Can you get financial assistance if you quit your job to stay with mother with Alzheimer's after father has passed away?

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There is a Medicaid waiver program that pays for a family member to care for their family member. In most states, if these are available, there is a long waiting list for the waiver and only a limited number of hours are paid each week and the pay is low. In the program I work with, it is 8-12 hours a week at $12.00 an hour. Not a living wage. In a neighboring state they only pay for four hours. And some states waivers are restricted to families with a severely disabled child on Medicaid.

Follow the above advice of C Magnum and jeannegibbs. It's accurate.
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Even if you can pay a relative to look after Mom, sometimes the quality of care suffers because the caregiver is new to the task, feels overwhelmed, gets angry, falls asleep, etc. If you plan to do this anew, have a contract in writing about reimbursement from whomever/whatever and get some training. I agree, don't give up your job and your life. You can read about others here who have gone that path and it seems it doesn't work out very well in most cases. Better to look at the specific care items you see are not being met, handyman, meal prep, housekeeping, and hire those out specifically. That should hold for a while.
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In many states, Medicaid does have a program to pay for some in-home care, and often that pay can go to an adult child or other relative. But it is usually for a limited number of hours per week, even if the caregiver is on duty 24/7, and the hourly pay is low. Call your area's Senior Help Line and see what they can tell you about this topic in your state.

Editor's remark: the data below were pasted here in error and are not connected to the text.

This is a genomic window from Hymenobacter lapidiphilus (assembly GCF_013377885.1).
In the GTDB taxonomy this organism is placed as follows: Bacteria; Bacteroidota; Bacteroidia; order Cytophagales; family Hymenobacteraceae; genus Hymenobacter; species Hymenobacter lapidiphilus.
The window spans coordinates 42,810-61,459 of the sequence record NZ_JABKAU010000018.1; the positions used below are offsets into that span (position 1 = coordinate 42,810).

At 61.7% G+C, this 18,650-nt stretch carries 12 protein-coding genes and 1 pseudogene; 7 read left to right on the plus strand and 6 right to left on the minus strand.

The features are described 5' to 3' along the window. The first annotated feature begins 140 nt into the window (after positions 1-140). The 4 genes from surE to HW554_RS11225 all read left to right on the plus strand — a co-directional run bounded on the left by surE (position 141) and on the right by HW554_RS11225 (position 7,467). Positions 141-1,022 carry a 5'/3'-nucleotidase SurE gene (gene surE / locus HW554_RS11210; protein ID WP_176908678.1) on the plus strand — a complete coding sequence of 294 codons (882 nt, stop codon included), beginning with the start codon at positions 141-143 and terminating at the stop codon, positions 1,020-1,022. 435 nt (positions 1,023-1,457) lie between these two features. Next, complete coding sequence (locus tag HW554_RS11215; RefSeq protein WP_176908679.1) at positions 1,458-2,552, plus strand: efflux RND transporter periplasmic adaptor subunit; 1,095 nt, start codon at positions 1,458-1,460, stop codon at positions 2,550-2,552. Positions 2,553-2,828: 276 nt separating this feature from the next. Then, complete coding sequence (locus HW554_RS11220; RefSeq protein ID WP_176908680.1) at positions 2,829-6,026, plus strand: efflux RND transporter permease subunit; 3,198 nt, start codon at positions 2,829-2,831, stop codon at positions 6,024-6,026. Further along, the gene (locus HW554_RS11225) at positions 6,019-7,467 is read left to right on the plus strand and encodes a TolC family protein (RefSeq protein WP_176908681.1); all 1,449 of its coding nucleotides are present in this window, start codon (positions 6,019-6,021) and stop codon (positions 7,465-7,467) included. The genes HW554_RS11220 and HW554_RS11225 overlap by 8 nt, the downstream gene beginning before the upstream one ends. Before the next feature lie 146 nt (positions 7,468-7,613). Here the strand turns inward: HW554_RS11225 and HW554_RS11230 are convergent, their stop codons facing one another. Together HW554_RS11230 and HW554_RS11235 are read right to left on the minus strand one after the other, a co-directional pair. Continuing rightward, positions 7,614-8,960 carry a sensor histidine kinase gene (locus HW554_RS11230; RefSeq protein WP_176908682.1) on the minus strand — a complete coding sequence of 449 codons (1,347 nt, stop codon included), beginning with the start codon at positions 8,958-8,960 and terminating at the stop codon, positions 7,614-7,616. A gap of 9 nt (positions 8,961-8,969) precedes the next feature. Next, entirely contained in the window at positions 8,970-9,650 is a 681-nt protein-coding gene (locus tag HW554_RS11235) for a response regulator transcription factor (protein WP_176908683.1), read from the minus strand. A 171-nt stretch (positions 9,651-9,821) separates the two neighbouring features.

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Not any amount that you can live on. It would be wiser not to quit your job, but to look for other options for your mother including applying for Medicaid and finding a nursing home that will take people with medicaid pending. Does she have any means by which caregivers could be brought in that she pays for. I do hope that you already have her medical and durable POA. That might not be an issue if she is very early in Alzheimer's. You'll need them if you don't already have them. 

Someone with Alzheimer's eventually becomes too much for one person doing 24/7. 

My dad has three caregivers in his home for three shifts everyday of the week.

I would love to know who is telling people that someone is going to pay them for taking care of their loved ones because it is a favorite question here. Some people are paid by their parents via a written contract. 
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